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Developer drops his lawsuit over Bridal Veil Falls

Richard Losee had wanted to build a high-end rehab center atop the falls until blocked by the county in a move he believes was illegal.

(Isaac Hale | The Daily Herald file photo via AP) Water cascades down Bridal Veil Falls in Provo Canyon, Utah, Dec. 1, 2020. A developer who wanted to buy part of the property and build a high-end treatment lodge at the top and a tram has dropped his lawsuit against Utah County for blocking his plans.

As state lawmakers eye Provo Canyon’s Bridal Veil Falls for a state monument designation, a swanky drug rehab center developer has withdrawn his lawsuit against Utah County.

Richard Losee, the developer, wanted to build a treatment center at the top of the falls, accessed by an aerial tramway that the public would have occasionally been able to pay to use. The Utah County Commission shattered those plans late last year when it placed the county-owned falls under a conservation easement, and Losee retaliated with a lawsuit. His convoluted legal complaint claimed the commissioners had given away the useful value of the land and improperly declared the falls surplus property.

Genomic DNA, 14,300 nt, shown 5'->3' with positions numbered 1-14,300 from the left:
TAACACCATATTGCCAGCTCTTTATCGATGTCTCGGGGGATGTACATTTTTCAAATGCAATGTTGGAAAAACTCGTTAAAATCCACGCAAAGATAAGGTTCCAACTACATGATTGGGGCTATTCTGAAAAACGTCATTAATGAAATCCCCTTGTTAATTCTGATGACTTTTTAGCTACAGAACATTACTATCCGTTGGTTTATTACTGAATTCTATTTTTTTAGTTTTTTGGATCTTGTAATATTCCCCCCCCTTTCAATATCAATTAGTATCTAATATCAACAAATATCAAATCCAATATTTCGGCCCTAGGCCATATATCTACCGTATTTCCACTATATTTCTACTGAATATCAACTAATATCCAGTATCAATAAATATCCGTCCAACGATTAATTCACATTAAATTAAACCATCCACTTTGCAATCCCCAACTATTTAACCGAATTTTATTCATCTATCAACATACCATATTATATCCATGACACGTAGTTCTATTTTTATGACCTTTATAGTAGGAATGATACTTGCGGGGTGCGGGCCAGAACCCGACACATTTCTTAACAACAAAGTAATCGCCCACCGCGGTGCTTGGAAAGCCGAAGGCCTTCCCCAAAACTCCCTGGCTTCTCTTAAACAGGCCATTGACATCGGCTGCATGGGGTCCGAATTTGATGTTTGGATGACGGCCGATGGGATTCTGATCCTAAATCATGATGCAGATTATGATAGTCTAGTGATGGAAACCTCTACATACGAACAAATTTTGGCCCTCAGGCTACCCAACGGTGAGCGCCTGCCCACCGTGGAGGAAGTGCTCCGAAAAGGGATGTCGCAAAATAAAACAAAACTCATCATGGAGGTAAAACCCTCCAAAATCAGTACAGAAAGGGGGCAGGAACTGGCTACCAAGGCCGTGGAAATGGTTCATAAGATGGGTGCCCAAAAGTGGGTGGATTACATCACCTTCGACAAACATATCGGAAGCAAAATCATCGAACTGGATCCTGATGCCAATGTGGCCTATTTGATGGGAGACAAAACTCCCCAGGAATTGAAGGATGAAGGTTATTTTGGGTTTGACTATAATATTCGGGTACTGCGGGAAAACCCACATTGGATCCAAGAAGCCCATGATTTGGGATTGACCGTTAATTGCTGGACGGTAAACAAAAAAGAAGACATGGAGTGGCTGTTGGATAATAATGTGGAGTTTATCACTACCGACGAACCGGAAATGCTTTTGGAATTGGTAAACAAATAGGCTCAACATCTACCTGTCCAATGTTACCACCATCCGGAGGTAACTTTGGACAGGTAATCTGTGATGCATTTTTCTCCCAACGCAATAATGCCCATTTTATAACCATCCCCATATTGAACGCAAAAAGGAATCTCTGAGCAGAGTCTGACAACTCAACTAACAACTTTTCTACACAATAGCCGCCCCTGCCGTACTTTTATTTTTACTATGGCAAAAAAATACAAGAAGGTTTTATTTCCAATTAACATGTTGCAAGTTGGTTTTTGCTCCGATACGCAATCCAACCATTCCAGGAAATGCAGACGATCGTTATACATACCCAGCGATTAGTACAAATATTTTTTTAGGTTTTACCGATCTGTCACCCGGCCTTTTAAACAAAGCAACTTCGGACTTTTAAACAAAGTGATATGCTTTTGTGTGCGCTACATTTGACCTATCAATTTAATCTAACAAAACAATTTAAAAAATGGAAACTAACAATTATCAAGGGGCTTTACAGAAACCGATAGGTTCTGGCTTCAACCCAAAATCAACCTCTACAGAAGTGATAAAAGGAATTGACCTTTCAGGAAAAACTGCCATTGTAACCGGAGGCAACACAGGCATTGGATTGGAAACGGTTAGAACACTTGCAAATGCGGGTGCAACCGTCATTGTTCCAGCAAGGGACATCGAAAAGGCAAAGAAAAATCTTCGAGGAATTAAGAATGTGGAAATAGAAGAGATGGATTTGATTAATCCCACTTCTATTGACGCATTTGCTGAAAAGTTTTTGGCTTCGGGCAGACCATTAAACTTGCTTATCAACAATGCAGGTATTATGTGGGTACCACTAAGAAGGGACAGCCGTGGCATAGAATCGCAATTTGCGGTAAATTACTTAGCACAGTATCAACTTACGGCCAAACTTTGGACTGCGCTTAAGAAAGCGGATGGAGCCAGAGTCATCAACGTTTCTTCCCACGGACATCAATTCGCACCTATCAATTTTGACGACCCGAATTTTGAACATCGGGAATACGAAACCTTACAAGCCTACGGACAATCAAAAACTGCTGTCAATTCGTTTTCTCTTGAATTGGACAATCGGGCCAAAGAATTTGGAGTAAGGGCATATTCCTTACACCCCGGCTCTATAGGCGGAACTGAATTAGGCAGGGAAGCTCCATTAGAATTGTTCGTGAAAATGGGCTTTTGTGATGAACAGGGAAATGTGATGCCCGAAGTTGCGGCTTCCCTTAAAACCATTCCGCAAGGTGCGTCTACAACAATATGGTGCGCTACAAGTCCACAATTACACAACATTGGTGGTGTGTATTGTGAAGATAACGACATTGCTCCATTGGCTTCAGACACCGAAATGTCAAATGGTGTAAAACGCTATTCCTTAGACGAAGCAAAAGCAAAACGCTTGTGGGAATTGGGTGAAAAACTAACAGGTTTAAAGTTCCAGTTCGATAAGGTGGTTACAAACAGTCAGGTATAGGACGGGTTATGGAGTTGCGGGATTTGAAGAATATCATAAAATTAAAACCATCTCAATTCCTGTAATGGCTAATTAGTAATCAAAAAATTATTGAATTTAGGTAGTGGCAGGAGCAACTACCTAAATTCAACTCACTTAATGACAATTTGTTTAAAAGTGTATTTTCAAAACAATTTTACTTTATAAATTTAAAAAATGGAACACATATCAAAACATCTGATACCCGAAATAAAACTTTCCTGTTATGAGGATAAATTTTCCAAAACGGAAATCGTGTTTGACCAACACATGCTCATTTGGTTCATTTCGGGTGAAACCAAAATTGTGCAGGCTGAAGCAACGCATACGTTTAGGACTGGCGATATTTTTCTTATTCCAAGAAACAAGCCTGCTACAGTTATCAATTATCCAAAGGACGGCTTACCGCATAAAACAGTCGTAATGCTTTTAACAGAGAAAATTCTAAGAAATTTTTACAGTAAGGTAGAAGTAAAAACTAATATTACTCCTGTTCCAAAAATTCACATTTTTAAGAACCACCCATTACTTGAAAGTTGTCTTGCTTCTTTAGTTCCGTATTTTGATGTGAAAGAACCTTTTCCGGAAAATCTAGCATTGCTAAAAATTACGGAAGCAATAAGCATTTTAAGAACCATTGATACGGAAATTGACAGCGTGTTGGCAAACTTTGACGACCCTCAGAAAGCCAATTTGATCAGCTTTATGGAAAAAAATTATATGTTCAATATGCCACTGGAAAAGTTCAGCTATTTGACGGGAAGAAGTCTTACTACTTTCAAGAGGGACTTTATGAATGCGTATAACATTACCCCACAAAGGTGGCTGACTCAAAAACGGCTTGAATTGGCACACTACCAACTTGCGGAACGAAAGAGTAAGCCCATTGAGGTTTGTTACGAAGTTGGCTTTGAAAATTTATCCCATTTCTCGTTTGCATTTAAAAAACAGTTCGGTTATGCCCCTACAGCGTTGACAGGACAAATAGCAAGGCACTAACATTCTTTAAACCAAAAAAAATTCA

“I have recently learned that the State of Utah intends to create a state monument on the Bridal Veil Falls property,” Losee said in a statement. “I fully support these efforts.”

Losee added that he still believed the commission’s conservation easement was illegal and that he suspected that state lawmakers are proposing monument status, “at least in part,” because they realize the county’s actions were illegal.

Rep. Keven Stratton, R-Orem, filed a bill request to designate Bridal Veil Falls as a state monument last month. Now a concurrent resolution, the proposal remains in process and does not yet have a number or text.

Stratton previously told The Salt Lake Tribune that by making the falls a state monument, he intended to assist the county in preserving its public access.

“We need to provide better safety and a better venue to accommodate the visitors who want to enjoy that treasure,” he said in January.

Conserve Utah Valley recently organized as a nonprofit in response to the outcry that ensued when Losee’s development plans for the falls became public. The group issued a press release on Jan. 22 urging state lawmakers to make Bridal Veil Falls a state monument.

“Once people heard about the possibility of the sale of Bridal Veil Falls to a potential developer, thousands came forward to decry the idea,” said Kaye Nelson, a member of the group’s executive board. “A bill in this new legislative session to give Bridal Veil Falls state monument status is a great idea that will add extra protection for that iconic area.”

In his statement, Losee maintained that he had done nothing wrong or unethical.

“My desire was to enhance public access,” Losee wrote. “I believe if I had been given the opportunity to fairly present my plans to the public and the County Commission in a calm, respectful and studied manner many citizens of the County would have supported [my] vision.”


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